See also: Denver Has More Live Music Venues Than Austin. Does It Matter?

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Eleven Famous Musicians Who Recently Moved to Colorado

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Wikimedia user Casliber
Gordan Gano of the Violent Femmes: Now a Coloradan.
With the legalization of cannabis for recreational use starting January 1, 2014, Colorado has become a destination for touring bands. However, a steady stream of artists have been moving to the state for years. Some seem to use it purely as a base of operations, but some have engaged with the local community in at least semi-regular local performances and collaborations. Here are a few of the big names who now call Colorado home.

See also: Holy Crap, Great White was incredible at the Buffalo Rose this weekend

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Ten Things You Didn't Know About the Mishawaka

Categories: Lists

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Courtesy of the Mishawaka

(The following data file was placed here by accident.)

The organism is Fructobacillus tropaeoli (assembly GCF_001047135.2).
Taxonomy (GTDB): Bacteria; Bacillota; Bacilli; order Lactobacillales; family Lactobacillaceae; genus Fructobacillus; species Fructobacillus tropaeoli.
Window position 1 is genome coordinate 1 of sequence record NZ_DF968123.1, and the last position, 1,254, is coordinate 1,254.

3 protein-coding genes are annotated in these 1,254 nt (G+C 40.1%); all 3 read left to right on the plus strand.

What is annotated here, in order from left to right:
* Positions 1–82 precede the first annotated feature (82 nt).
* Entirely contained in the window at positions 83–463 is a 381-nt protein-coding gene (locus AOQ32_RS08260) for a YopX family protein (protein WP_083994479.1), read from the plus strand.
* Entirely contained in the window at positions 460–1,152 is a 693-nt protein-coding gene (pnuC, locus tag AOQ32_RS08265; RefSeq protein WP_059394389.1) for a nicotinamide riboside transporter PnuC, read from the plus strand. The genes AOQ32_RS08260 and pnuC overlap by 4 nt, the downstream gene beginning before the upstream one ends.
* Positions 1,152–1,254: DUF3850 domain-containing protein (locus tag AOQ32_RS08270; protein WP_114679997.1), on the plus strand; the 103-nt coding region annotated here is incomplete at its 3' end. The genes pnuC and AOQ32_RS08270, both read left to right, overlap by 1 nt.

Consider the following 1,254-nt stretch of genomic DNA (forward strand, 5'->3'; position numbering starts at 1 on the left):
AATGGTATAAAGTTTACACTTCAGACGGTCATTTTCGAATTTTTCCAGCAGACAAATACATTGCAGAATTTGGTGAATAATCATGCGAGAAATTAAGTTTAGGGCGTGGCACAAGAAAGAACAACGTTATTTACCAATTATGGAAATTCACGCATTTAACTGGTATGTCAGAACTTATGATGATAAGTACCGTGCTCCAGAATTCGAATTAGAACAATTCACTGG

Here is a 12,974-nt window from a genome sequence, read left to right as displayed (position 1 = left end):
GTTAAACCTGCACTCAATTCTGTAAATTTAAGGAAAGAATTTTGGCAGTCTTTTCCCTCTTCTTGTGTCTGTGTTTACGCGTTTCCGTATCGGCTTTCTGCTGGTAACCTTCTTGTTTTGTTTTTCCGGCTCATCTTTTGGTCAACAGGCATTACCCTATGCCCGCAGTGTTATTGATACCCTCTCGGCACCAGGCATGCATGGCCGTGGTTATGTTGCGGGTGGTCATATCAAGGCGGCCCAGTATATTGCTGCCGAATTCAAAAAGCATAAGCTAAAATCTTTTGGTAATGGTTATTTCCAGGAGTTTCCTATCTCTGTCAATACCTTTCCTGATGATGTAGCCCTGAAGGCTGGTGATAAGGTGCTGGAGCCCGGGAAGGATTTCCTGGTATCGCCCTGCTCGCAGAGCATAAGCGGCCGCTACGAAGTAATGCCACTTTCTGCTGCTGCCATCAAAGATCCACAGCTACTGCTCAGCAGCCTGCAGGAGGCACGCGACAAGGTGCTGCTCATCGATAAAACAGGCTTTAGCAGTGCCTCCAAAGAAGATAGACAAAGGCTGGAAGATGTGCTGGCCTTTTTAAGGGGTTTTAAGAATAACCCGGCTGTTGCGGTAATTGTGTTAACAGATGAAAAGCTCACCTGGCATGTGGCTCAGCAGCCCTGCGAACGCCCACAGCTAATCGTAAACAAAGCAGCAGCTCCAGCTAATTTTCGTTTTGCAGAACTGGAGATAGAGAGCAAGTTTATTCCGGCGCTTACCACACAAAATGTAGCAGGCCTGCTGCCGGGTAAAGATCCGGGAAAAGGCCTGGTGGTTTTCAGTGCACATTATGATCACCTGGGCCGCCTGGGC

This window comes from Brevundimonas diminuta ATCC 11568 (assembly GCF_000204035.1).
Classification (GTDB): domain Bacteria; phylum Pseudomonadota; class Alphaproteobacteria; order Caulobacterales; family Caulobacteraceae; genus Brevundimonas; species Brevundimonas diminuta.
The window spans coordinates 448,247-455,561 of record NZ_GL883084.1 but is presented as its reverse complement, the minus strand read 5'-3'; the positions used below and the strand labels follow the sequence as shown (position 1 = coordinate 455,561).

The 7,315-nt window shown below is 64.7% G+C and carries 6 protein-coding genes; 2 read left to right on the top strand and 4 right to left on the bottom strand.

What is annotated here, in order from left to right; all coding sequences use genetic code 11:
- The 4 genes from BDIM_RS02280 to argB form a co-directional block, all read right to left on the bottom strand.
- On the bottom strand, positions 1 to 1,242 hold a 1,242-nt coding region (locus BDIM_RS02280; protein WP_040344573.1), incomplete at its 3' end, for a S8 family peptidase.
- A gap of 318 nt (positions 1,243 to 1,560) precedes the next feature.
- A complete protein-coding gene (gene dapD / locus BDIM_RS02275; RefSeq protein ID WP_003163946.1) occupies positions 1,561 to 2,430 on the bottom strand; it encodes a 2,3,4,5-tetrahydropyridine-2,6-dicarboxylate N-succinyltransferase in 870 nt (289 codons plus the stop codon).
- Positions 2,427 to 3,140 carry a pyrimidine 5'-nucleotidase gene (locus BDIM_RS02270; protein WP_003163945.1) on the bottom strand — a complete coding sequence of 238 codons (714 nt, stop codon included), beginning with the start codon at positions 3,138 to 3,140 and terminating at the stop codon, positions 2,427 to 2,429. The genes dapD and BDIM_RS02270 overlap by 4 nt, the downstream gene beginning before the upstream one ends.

The Mishawaka was homesteaded in 1916, which makes it one of the oldest venues in Colorado. It sits 23 miles from Fort Collins, in Roosevelt National Park, nestled between the raging Poudre river and a canyon wall. It has hosted legends such as Leon Russel, George Clinton, Bela Fleck and hundreds more on its rustic stage.

Its age and location aren't the only thing that makes the Mish an interesting venue. Its a place with a remarkable, improbable story -- much of which is detailed in this week's feature. But we couldn't fit every odd fact or close call into that story, so we've also compiled a list of the highlights.

See also:The Rescue of the Mishawaka

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50 Ways to Support Your DIY Music Community

Categories: DIY, Denver, Lists

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Brandon Marshall for Westword.
Hindershot performing at Unit E.
The way a do-it-yourself music community/scene works is exactly like it sounds: by doing it yourself. DIY is an ethos that transcends genre. Regardless of what your music sounds like, you can create it, perform it and essentially sell it, through your own channels and own means without the hand or monetary support of a larger entity that can compromise your art. But it takes more than just musicians in a music scene to do-it-yourself; it takes the people who book shows, do sound, make merch and spread the word about music, too.